Constitutionally, the Senate can proceed in essentially whatever procedural fashion it deems appropriate, including acting as expeditiously as it deems necessary or by a summary process. “The Senate shall have the sole Power to try all Impeachments,” Article I section 3 of the Constitution says, leaving it to the Senate to decide how to conduct its impeachment proceedings. As the Supreme Court held, in Nixon v. United States in 1993—unanimously as to the result—this power commits to the Senate alone the decision about what procedures are appropriate and necessary in a given situation. There is no requirement for a drawn-out, formal legal trial proceeding.

Is Impeachment Really Necessary?

What’s the point? Won’t Trump be gone in two weeks anyway?

The point is preservation of the Constitution. The point is preservation of constitutional government. The point is decisive and emphatic repudiation of any leader, or pretender, who would seek to usurp power and overthrow the democratic and constitutional processes of free government.

The point is also to disqualify such a would-be usurper from ever seeking to become president again. The Constitution specifies that “Judgment in Cases of Impeachment shall not extend further than to removal from Office, and disqualification to hold and enjoy any Office of honor, Trust, or Profit under the United States” (Article I, Section 3, clause 7, emphasis added). (The provision goes on to preserve the possibility of criminal punishment in separate proceedings.) A failure to impeach and convict President Trump means that he could run again in 2024, raising the specter of a coup-plotting former president waiting in the wings and attempting to foment further insurrections.

There is a fair argument that the Constitution would permit impeachment, conviction and disqualification from future office even of a former president, in order to impose the punishment of disqualification. Impeachment is the exclusive method for removing a president from office but nothing in the constitutional text literally limits impeachment to present officeholders. Moreover, it would seem almost absurd to permit a miscreant officeholder to frustrate completely the possibility of receiving the constitutionally contemplated punishment of disqualification from future office by quickly submitting a pre-emptive resignation, hoping to launch a new bid for office in the future. The impeachment power thus arguably extends to former officeholders.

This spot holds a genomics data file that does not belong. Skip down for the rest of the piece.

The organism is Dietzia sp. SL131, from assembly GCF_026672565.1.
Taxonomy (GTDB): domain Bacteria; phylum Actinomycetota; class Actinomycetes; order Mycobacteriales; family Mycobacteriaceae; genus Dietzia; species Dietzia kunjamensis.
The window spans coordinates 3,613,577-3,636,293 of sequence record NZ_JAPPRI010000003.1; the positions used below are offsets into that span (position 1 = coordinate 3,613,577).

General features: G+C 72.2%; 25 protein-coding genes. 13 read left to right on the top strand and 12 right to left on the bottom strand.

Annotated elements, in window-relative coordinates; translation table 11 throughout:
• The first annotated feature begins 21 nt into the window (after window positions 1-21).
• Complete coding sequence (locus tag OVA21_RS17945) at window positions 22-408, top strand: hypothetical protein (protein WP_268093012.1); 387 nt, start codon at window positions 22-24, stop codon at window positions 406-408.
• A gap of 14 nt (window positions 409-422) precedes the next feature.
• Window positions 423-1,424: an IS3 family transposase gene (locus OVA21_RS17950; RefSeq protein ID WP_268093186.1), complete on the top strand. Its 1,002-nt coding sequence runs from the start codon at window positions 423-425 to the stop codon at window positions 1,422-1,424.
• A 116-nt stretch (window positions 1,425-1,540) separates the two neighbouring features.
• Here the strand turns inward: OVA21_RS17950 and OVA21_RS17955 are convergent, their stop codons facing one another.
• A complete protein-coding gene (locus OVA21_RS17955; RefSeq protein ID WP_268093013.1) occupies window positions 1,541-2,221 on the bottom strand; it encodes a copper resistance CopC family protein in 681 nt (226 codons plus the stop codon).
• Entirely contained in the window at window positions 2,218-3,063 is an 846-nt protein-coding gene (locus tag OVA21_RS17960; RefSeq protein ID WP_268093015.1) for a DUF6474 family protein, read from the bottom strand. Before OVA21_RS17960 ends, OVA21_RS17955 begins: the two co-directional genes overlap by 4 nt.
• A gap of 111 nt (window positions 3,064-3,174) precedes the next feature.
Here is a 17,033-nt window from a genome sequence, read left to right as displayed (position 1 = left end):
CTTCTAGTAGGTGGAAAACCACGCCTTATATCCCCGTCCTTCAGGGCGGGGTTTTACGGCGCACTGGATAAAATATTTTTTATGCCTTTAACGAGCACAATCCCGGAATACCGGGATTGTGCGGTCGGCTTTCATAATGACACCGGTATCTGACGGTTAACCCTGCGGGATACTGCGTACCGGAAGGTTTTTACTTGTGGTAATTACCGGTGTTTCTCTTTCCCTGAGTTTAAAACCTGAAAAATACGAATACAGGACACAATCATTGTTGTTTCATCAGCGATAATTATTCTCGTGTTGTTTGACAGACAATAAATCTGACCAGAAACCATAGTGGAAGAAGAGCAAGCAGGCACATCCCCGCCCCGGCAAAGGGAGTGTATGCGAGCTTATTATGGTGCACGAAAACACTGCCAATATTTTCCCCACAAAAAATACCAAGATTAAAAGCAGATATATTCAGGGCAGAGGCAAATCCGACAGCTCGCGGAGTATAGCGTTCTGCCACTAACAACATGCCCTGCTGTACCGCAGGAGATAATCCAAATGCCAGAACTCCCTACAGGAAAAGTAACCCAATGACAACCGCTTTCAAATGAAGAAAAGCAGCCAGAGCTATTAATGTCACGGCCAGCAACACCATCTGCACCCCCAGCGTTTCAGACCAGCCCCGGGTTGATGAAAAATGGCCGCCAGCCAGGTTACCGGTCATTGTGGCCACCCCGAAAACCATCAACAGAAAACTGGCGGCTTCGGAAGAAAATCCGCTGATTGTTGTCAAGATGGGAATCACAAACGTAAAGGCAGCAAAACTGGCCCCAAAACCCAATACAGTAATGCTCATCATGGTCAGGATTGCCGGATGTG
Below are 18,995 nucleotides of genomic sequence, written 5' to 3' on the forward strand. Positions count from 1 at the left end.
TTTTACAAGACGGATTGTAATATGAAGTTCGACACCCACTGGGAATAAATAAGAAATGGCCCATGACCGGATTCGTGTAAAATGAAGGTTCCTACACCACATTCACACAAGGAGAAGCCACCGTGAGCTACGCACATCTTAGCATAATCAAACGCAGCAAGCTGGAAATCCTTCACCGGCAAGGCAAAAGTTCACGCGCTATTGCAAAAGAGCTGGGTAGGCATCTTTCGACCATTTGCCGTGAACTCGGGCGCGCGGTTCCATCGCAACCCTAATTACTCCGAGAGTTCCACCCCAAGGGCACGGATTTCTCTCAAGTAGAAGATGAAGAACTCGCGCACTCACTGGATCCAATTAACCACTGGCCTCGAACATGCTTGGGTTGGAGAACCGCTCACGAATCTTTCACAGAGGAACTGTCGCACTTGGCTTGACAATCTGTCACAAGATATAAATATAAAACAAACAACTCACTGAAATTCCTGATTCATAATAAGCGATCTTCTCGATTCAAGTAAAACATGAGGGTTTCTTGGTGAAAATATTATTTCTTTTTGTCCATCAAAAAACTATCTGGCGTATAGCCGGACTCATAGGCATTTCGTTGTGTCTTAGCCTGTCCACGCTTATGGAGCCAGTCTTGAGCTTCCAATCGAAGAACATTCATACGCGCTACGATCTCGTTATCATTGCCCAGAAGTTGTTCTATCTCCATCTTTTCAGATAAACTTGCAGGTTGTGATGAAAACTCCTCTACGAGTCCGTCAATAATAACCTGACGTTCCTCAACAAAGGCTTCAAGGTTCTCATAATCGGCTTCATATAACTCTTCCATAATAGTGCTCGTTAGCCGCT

But that argument is contestable. More to the point, there is no reason for delay and every reason to act immediately to remove Trump from office now. The constitutional standard is satisfied. The moral imperative is plain. The moment is right, and important. The Constitution permits—and the present circumstances require—a streamlined, expeditious process, as each house of Congress directs.

What about the many senators and representatives who voted with Trump to challenge and overturn the results of democratic elections—who served as either co-conspirators in or willing aiders and abettors of a coup attempt? I leave for another day whether such members of Congress should be expelled by their respective houses of Congress, a procedure which constitutionally requires a two-thirds majority vote of the house in which a member sits. (Impeachment does not apply to remove members of Congress from their elected offices as representatives. Rather, Article I, section 5 of the Constitution specifies that each separate house of Congress has the exclusive power to “determine the Rules of its Proceedings, punish its Members for disorderly Behaviour, and, with the Concurrence of two thirds, expel a Member.”)

In some cases, expulsion may in fact be justified. But that discussion can wait. Clearly, no one’s culpability exceeds Trump’s. And whether or not congressional sycophants or seditious enablers deserve expulsion from Congress, it is plain that President Trump deserves impeachment and removal from office. He must not be allowed to leave office, gracelessly, claiming grievance as if the rightfully reelected holder of the presidency—a pretender to the throne, seeking to govern from “exile.” He must be forced to leave office, involuntarily, in ignominy and in shame, for his commission of high crimes and misdemeanors against the American republic.

Michael Stokes Paulsen

Michael Stokes Paulsen is Distinguished University Chair & Professor of Law, and co-director of the Pro-Life Advocacy Center, at the University of St. Thomas, in Minneapolis.  He is co-author of The Constitution: An Introduction (Basic Books, 2015).